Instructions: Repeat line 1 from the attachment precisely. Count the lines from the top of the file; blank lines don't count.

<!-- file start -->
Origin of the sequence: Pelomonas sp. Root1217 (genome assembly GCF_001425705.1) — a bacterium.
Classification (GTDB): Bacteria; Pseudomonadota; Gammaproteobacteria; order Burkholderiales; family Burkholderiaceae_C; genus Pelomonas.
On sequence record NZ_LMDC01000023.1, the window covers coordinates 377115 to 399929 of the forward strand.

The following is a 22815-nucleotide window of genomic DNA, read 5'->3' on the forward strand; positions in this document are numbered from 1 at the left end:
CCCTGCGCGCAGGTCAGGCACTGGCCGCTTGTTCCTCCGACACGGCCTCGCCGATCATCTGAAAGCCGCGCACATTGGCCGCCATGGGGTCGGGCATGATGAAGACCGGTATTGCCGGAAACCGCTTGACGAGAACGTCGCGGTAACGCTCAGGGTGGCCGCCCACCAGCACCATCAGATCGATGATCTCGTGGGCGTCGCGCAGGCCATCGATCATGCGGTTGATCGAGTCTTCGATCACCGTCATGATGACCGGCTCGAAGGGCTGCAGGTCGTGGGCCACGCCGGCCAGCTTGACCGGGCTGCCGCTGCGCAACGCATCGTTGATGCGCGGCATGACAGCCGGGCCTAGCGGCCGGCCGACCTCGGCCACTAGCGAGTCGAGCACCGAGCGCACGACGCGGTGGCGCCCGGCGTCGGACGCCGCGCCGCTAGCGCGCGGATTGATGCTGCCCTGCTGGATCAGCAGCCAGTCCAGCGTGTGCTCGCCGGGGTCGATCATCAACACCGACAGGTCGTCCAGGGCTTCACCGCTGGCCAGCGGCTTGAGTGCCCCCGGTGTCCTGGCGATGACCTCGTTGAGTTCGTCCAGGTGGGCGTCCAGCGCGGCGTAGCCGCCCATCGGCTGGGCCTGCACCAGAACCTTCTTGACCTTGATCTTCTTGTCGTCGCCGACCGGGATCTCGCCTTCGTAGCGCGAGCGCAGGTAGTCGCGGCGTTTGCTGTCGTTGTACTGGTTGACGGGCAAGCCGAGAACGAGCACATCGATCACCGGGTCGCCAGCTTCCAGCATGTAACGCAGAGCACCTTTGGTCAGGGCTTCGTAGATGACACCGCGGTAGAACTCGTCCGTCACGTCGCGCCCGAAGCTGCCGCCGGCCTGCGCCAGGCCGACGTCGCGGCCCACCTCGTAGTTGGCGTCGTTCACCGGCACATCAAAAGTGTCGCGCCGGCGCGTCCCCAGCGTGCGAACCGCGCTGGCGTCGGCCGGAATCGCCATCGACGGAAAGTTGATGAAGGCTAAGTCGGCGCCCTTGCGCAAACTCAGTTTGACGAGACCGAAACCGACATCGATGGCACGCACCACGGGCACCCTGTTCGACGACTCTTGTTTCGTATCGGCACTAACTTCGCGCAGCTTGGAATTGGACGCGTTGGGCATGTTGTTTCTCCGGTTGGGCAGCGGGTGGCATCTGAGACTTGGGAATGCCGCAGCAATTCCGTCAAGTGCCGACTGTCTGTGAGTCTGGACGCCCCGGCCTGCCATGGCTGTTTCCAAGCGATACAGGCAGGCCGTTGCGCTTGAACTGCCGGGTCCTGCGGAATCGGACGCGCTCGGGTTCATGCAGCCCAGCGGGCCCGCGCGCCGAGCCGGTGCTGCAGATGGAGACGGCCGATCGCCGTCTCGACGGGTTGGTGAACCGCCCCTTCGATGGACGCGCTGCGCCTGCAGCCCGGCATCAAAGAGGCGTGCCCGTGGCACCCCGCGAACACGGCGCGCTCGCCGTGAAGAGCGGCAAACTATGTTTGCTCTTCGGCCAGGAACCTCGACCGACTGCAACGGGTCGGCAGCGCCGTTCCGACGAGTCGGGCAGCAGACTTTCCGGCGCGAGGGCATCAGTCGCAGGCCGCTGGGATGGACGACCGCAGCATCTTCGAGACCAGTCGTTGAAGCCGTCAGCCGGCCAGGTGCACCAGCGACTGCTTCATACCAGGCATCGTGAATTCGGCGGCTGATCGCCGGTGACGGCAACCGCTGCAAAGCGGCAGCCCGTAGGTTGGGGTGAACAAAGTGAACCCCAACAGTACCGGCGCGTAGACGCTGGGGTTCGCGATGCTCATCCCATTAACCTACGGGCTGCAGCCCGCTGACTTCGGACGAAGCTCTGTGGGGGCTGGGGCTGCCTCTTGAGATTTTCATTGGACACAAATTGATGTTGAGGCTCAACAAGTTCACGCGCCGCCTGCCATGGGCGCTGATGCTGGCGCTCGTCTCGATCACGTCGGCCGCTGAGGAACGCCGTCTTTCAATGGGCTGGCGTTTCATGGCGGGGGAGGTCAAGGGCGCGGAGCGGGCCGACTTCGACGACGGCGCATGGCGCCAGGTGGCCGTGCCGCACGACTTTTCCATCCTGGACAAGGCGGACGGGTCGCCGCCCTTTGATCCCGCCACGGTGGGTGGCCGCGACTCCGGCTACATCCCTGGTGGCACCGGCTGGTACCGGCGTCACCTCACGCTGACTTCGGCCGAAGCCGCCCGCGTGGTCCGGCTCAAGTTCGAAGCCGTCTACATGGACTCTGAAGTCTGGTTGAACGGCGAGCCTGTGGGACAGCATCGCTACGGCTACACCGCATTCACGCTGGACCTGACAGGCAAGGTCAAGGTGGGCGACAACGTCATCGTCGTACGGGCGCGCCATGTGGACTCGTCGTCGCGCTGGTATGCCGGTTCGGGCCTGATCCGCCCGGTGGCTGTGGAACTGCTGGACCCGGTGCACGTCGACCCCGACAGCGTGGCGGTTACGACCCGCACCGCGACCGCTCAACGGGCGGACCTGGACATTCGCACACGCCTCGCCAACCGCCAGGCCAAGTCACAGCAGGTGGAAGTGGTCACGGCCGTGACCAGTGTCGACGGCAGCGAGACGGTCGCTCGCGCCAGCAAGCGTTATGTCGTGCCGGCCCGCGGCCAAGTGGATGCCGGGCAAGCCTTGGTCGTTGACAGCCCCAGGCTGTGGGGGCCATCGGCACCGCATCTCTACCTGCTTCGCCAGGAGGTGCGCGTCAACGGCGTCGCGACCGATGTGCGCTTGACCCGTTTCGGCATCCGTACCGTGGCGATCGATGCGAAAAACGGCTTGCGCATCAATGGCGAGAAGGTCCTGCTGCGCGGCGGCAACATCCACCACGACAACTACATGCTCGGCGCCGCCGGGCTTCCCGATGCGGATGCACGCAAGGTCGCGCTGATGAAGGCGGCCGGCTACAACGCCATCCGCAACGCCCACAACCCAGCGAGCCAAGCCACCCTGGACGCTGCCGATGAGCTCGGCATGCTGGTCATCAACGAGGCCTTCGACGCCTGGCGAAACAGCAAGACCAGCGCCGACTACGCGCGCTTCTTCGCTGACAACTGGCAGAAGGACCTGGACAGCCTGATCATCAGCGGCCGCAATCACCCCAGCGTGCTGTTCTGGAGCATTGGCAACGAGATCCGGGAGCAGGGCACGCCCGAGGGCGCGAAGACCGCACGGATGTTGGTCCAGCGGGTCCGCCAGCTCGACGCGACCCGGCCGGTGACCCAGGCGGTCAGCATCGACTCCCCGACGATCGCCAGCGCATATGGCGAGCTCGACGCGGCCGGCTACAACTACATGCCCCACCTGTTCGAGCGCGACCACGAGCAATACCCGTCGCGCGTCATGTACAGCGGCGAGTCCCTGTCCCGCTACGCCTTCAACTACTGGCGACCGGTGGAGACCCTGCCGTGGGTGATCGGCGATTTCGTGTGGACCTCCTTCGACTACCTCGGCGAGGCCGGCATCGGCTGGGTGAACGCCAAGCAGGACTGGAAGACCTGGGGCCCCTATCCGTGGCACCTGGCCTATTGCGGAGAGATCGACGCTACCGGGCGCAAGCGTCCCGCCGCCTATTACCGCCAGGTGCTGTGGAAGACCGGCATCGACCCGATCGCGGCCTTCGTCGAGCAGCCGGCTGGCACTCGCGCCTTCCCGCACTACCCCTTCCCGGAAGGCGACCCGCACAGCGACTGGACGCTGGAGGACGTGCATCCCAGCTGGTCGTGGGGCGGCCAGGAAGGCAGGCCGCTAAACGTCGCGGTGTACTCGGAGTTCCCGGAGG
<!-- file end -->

Origin of the sequence: Pelomonas sp. Root1217 (genome assembly GCF_001425705.1) — a bacterium.